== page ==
Browsing All Posts filed under »Politics«

“The Future Will Turn Out Alright”: Hope, Opportunity, and Norwegian Vocational Schools

July 30, 2016 by


What makes a good school?  A good school system?  A good society?  Recently, my wife and I traveled to Denmark, Norway, and Iceland, and I came back both heartened and saddened.  The more I learned about education in those countries—particularly in Norway—the more I got to thinking about our own system of education.  Of course, you start by […]

A “New Data Epistemology”

May 17, 2015 by


Does visualizing data change the way you think about that data?  I believe it does.  But so does what data we are collecting in the first place.  This will be a lengthy post.  But stick with it.  In the end, I hope to propose what I term the “new data epistemology.”  It is something I […]

Public Debt and GDP

February 16, 2011 by


Which countries have the greatest public debts relative to the size of their economies? The IMF has a great data mapping tool, which includes the ability to look at historical data and play back changes over time. The following graph comes from their historical public debt database; the graph below was adjusted using PPP. The […]

A New Political Spectrum?

February 14, 2011 by


From Scott Sumner, we have a new way of visualizing the political spectrum. I wonder how many people would self-identify as a corrupt democrat or a corrupt republican? I also think that the words ‘idealistic’ and ‘pragmatic’ are slightly loaded, but nevertheless this is an interesting way to distinguish between values and ideology.

visualizing corruption

February 7, 2011 by


I have been arguing that good data visualization fosters interdisciplinary cooperation, adds to the general understanding of academic topics, and serves to reveal otherwise opaque organizational features of your data.  Now we can add that network visualization can be used outside of academia as well. Orgnet consulting used social network analysis (SNA) to assist an […]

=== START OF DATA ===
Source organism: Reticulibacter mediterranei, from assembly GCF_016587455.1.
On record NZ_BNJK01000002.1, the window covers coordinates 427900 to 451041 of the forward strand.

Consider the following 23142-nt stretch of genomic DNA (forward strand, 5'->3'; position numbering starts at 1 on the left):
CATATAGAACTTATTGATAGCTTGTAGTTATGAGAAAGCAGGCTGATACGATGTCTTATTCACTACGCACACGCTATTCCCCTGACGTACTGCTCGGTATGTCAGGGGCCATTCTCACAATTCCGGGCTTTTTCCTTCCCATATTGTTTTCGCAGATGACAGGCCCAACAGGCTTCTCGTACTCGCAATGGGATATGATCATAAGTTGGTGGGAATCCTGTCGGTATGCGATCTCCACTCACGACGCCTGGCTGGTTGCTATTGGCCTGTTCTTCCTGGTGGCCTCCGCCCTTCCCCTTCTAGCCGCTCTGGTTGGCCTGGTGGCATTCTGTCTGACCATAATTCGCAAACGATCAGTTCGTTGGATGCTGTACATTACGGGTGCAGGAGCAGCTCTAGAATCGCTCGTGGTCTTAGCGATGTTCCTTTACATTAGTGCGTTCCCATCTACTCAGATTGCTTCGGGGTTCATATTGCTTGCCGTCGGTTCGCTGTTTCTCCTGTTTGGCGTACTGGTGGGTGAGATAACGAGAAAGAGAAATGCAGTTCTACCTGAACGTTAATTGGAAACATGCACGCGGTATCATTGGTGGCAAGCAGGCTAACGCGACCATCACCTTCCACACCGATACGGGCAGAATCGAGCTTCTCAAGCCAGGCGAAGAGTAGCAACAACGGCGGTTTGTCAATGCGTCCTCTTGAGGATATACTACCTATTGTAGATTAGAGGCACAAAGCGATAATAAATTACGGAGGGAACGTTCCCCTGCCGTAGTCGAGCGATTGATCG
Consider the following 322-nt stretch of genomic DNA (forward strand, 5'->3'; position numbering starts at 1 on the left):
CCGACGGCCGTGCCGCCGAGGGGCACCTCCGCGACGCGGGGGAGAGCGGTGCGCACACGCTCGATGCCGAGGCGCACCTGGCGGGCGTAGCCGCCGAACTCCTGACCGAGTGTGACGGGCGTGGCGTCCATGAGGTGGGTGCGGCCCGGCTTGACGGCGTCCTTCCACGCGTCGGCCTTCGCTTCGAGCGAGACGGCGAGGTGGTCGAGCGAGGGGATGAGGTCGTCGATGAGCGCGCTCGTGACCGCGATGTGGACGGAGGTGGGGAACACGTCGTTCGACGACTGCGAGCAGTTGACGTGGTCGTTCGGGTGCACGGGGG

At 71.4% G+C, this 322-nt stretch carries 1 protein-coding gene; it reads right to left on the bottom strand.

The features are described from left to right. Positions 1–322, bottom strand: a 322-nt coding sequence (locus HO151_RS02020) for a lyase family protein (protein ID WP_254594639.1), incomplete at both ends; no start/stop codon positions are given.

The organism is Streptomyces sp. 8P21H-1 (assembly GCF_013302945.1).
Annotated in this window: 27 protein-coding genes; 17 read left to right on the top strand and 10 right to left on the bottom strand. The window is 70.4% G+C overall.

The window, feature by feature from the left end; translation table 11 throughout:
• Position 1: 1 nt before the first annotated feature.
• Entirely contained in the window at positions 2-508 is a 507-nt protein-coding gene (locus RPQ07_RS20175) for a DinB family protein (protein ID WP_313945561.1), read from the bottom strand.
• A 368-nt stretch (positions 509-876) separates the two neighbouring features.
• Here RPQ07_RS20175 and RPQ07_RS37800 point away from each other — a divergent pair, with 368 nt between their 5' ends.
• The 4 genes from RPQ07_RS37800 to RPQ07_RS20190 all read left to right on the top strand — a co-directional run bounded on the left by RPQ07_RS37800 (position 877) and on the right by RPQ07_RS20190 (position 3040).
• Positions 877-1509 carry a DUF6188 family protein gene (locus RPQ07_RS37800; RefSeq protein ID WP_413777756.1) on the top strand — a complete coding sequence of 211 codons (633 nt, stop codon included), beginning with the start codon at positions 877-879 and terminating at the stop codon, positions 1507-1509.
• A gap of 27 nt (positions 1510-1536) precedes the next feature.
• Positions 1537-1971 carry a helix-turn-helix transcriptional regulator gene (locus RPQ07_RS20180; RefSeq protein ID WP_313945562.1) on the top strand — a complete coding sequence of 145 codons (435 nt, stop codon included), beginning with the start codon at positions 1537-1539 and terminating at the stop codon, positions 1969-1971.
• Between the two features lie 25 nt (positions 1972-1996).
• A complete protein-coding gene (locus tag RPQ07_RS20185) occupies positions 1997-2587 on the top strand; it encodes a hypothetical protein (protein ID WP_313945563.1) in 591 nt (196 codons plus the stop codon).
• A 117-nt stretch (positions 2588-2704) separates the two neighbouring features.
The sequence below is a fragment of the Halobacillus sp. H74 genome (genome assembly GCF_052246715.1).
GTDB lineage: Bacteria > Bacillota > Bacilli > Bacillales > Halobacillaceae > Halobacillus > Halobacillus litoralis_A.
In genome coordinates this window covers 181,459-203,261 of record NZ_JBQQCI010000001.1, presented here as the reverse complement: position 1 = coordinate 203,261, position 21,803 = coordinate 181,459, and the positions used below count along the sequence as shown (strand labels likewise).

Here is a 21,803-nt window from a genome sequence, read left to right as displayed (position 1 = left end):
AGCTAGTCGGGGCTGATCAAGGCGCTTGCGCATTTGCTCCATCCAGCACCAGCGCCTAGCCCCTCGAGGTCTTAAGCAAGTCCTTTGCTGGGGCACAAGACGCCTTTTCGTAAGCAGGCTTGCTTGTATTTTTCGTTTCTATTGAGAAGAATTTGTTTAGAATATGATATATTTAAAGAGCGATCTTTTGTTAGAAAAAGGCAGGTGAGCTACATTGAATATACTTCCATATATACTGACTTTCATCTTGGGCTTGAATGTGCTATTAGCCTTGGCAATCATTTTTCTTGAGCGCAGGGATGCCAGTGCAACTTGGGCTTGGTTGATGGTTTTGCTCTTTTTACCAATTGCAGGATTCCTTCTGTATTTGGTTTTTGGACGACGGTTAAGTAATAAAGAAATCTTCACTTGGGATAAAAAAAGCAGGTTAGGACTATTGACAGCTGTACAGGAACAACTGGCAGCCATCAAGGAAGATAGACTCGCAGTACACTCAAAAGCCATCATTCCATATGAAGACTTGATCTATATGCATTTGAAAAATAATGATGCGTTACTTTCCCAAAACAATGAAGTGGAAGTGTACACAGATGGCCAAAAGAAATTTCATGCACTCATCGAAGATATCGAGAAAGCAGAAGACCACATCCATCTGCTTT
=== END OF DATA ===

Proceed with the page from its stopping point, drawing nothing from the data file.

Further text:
Visualization vs. data mining

February 2, 2011 by


I recently read a post on Fell in love with data by Enrico Bertini, a researcher at U. Konstanz in Germany.  He makes the excellent point that while data mining and data visualization have historically been at odds, they can no longer stay separated due to the demands of the data-rich society we are creating […]

Egypt’s internet blackout

February 1, 2011 by


Craig Labovitz at Arbor Networks brings us a truly dramatic visualization of the internet blackout taking place currently in Egypt. No news as to when or how the major ISP’s will come back online, but there is some speculation that the information blockade may be lifted sometime in the coming days as President Mubarak struggles […]

Mapping the (non-english) blogosphere

February 1, 2011 by


Determining the size of the blogosphere has been a nefariously tricky task that has plagued researchers and pundits of various inclinations since the early 2000’s.  Some estimates put the number of blogs at somewhere around 200-250 million.  Something I realized the other day was that most of the estimates we have are for the English-speaking […]